Rabi is represented by in a lawsuit filed against the Diocese in New Jersey Superior Court by Phillipsburg NJ attorney Gregory G. Gianforcaro. Gianforcaro represented twenty-six plaintiffs in a clergy sex abuse action against several Paterson diocesan priests. The lawsuit settled earlier this year for more than Million dollars.

After the announcement that the Vatican was granting Bishop Rodimer retirement, an auxillary bishop with the Archdiocese of Newark, Arthur J. Serratelli, was appointed to lead the Paterson Diocese. Rabi wrote to Bishop Serratelli and received a handwritten response from Serratelli saying he would seek to resolve the clergy abuse crisis in the Paterson diocese.

The lawsuit filed on Rabi’s behalf “S.R. vs. Diocese of Paterson, Docket Number PAS-L-2862-04” names the Diocese of Paterson; Father Joseph W. Molloy, Deceased; The Estate of Father Joseph W. Molloy, individually; Father Francis X. Dennehy, Deceased; the Estate of Father Francis X. Dennehy, Deceased; The Estate of Bishop James A. McNulty, Deceased; the Estate of Bishop James A. McNulty, Individually; St. Nicholas Roman Catholic School; ABC Entity; and Richard Roe(s).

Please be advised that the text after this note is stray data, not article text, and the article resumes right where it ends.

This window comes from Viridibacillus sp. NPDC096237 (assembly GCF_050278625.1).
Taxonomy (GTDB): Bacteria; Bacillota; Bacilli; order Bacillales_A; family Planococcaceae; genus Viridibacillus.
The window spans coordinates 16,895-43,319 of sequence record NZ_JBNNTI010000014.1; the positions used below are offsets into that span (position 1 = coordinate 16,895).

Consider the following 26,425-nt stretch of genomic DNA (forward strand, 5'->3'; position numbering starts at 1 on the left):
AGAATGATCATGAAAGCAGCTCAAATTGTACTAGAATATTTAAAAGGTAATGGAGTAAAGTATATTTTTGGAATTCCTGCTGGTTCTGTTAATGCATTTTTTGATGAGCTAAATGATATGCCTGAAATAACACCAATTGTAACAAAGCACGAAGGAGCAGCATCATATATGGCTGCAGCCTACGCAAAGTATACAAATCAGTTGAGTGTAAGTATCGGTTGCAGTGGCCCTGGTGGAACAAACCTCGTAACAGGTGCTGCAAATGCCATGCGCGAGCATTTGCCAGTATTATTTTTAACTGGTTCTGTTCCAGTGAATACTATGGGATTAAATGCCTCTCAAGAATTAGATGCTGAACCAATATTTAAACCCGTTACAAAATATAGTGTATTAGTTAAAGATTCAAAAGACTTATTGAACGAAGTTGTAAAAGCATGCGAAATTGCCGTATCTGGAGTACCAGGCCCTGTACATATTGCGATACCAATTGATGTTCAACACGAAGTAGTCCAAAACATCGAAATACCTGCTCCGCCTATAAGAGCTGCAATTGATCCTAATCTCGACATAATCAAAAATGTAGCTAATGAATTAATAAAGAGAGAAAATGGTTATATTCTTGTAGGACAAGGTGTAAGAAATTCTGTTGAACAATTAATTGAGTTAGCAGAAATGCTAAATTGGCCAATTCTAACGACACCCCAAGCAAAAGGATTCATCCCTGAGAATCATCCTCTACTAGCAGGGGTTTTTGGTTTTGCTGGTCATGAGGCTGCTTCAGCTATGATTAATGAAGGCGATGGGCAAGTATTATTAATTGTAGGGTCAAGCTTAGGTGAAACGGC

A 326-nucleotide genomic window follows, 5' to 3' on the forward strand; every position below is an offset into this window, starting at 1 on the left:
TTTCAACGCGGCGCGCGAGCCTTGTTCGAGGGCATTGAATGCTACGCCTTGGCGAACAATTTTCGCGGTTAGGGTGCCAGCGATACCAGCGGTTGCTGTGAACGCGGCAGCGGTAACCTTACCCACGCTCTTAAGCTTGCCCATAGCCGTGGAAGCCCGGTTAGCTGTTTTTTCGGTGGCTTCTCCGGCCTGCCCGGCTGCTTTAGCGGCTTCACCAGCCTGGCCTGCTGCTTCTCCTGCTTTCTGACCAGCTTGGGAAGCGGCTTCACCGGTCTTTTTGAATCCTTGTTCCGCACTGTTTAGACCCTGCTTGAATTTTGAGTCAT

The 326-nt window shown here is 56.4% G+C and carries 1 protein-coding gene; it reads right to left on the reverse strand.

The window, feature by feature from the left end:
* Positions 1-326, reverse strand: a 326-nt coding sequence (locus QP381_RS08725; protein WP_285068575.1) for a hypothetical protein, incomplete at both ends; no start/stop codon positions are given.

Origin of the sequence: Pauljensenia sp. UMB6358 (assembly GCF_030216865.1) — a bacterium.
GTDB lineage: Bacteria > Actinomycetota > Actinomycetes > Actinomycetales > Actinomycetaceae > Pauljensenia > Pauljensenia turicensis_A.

Since the filing of the civil claim in mid 2004, there has been no attempt by Bishop Serratelli to request the action go to mediation, thus avoiding costly legal expenses, and also serving to show empathy and charity to a clergy abuse survivor. Rabi believes that this may be due, wholly or in part, to the fact that Rabi maintains a website entitled “clergy abuse – diocese of paterson” that offers a survivors view on how clergy abuse is being handled by the Catholic Church and specifically by the Paterson Diocese.

Bishop Serratelli’s legal counsel is pressuring Rabi to release the name of an individual who also was abused by Francis X. Dennehy. That individual, a childhood friend of Rabi’s, never disclosed his abuse to anyone and does not want to come forward with it. The Church attorneys, however, will urge dismissal of the complaint if the individual is not named.